PIC increased its exposure in Steinhoff to ‘influence better governance’
MONEYWEB 17 JULY 2019 - 00.23 / TEBOGO TSHWANE
Why did the state asset manager not pull out instead?
The Public Investment Corporation (PIC) had concerns about governance at Steinhoff International, which is why the state asset manager increased its investment in the entity that imploded in December 2017.
We were all 'duped' by Steinhoff says former PIC CEO Dan Matjila. Image: Moneyweb
This was revealed on Tuesday at the Mpati commission of inquiry into allegations of impropriety at the PIC.
In 2016 the PIC extended a R9.35 billion loan to a special purpose vehicle Lancaster 101 to buy a 2.75% empowerment stake in the then mighty global retailer. The deal was brought to the PIC by former unionist Jayendra Naidoo whose consortium owns 25% of Lancaster, while the PIC holds 50% and the remaining 25% is meant to be allocated to a broad-based black economic empowerment (B-BBEE) group.
The opportunity proposed by Naidoo allowed the PIC to appoint a black representative on the Steinhoff board and came with special voting rights, which is the solution the PIC, which held 6.5% shares in Steinhoff at the time, was looking for in order to “influence better governance” in the company.
Jayendra Naidoo and the one-man BEE structure
There have been questions around why the PIC would fund a transaction that was structured as a BEE deal but appeared to have only one BEE beneficiary in Naidoo. The BEE structure of Lancaster was meant to be broadened over time but it is unclear how far this process has gone.
Naidoo was chosen to represent Lancaster on the Steinhoff board and, to a large extent, carry the mandate of the PIC.
On Tuesday, former PIC CEO Dan Matjila defended the PIC’s decision to invest in Steinhoff, saying that while it could have bought the shares on the open market and not through Naidoo, that would not have come with the special privileges of board representation.
Listing the governance challenges, Matjila said the PIC had tried to block the move by Steinhoff to place its primary listing on the Frankfurt Stock Exchange. It had also voted against non-executive directors who had served prolonged terms on the board, calling their independence into question.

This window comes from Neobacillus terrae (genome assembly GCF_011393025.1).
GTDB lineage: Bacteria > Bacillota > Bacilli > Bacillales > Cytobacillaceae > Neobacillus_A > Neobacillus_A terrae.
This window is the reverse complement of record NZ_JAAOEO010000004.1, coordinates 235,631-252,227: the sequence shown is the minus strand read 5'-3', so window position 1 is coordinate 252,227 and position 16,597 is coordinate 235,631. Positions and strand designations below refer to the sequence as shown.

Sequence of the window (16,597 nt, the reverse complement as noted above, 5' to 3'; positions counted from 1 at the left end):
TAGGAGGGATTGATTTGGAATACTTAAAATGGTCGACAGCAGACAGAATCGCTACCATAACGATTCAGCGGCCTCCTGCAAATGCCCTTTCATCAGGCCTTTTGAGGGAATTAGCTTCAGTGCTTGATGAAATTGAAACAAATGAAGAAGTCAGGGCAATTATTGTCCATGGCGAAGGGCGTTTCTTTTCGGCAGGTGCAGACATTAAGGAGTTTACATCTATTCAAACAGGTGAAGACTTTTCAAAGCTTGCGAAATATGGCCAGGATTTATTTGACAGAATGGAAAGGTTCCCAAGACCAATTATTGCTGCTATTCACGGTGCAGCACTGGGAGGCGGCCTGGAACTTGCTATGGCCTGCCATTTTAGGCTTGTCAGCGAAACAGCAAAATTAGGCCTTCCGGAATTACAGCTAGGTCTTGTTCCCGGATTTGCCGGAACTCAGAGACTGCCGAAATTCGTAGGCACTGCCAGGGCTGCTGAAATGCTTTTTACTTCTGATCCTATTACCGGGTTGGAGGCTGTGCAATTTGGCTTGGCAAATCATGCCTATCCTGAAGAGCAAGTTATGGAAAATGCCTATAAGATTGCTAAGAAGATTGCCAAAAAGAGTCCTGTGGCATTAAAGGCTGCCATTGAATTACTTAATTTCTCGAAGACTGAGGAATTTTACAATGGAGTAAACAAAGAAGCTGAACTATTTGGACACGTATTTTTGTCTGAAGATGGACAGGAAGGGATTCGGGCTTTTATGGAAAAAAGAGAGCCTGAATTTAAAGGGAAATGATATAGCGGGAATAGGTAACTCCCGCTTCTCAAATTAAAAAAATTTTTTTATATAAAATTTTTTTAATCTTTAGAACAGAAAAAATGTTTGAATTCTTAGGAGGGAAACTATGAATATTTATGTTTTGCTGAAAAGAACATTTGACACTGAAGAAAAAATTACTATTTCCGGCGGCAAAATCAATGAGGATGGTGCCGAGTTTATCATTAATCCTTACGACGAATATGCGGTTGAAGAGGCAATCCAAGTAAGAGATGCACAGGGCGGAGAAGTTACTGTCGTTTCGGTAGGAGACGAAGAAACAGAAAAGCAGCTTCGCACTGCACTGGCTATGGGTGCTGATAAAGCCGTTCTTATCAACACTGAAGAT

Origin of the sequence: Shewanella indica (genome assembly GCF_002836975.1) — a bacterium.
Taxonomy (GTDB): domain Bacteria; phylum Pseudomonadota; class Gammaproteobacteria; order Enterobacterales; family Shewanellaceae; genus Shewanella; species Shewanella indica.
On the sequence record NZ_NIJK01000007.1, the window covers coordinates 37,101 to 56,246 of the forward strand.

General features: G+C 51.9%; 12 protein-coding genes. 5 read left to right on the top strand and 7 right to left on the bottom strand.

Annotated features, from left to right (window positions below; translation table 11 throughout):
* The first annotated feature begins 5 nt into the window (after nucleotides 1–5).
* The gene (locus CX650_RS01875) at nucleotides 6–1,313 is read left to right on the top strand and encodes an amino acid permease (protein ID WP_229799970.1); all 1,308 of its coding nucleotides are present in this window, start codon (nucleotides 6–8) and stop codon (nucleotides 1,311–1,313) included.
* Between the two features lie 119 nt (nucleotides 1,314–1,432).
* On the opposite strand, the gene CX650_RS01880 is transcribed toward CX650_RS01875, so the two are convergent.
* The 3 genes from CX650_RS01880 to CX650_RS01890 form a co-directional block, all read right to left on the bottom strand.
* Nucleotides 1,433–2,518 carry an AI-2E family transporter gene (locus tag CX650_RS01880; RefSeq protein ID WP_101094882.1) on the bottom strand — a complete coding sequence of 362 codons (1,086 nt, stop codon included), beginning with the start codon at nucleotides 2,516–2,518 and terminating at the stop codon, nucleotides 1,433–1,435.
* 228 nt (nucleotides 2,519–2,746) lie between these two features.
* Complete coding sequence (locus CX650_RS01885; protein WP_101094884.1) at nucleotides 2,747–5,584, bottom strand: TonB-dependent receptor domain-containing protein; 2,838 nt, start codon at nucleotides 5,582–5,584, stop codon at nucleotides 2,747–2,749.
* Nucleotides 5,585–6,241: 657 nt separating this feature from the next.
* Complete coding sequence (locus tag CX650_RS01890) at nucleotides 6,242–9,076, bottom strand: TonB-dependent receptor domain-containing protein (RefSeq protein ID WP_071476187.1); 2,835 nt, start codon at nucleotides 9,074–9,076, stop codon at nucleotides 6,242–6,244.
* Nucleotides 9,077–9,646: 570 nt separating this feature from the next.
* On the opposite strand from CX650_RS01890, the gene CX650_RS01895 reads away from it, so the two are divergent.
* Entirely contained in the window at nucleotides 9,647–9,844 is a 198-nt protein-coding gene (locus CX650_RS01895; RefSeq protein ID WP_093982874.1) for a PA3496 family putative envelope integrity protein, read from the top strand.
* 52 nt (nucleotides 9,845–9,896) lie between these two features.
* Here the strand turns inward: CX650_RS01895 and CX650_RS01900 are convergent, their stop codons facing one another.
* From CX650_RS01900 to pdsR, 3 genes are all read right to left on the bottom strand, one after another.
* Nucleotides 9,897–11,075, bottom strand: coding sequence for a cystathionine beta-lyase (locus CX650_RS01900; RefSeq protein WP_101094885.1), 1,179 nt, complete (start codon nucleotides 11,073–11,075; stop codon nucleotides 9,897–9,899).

Steinhoff was the “darling” of other institutional investors and every time the PIC tried to voice its grievances with governance through the voting process in annual general meetings, it was outnumbered.
“We had concerns about governance and we couldn’t find a way of being heard, and when we got these shares, that gave us an opportunity to be heard – through Mr Naidoo; we thought we could use that,” said Matjila.
He added that the rights gave the PIC an opportunity to at least appoint someone on the board even though “they may not be perfect”.
Assistant commissioner Gill Marcus sought clarity on this, asking why, after identifying governance concerns, would the PIC buy shares to influence governance as opposed to seeking returns on the investment.
“Governance is extremely important in the performance of companies,” responded Matjila. “The return generation of any company is normally due to an appropriate board that is able to drive wealth creation and manage the risks of the board properly.”
Matjila said that Steinhoff was a top stock on the Johannesburg Stock Exchange, the fifth-largest at the time. As such, the PIC did not need to go to its client, the Government Employees Pension Fund, to ask it to change its mandate to either reduce its exposure in Steinhoff or stop investing in the company.
“The only way to do it was to find ways of influencing governance on the board,” said Matjila.
Project Blue Buck
The Lancaster 101 deal was restructured in 2017 to allow the PIC to buy a stake in Steinhoff Africa Retail, now known as Pepkor.
In order to do this, Lancaster 102, a wholly-owned subsidiary of Lancaster 101, was created.
Citibank was approached to raise funding to buy the 8.8% Pepkor shares, and Lancaster 101 ceded its ratio collars – which provided security to the bank against a share price drop in the earlier purchase – in exchange for a R6 billion loan plus reducing its shareholding in Steinhoff.
A few months down the line, Steinhoff’s shares plummeted in the wake of the infamous accounting scandal, wiping out over R200 billion in shareholder value.
Matjila could not provide the commission with an exact figure of the PIC’s exposure to Steinhoff or the subsequent losses, however, he said when the share price collapsed only a third of the Lancaster 101 and 102 portfolio was affected compared to the 90% drop in Steinhoff.
“The losses incurred through the PIC’s investment in Steinhoff were significant and deeply regrettable and I take full responsibility for them,” said Matjila.
However, he said people should not ask “Why was the PIC duped by Steinhoff?” but rather “Who wasn’t duped by Steinhoff?”.
Disclaimer - The views expressed here are not necessarily those of the BEE CHAMBER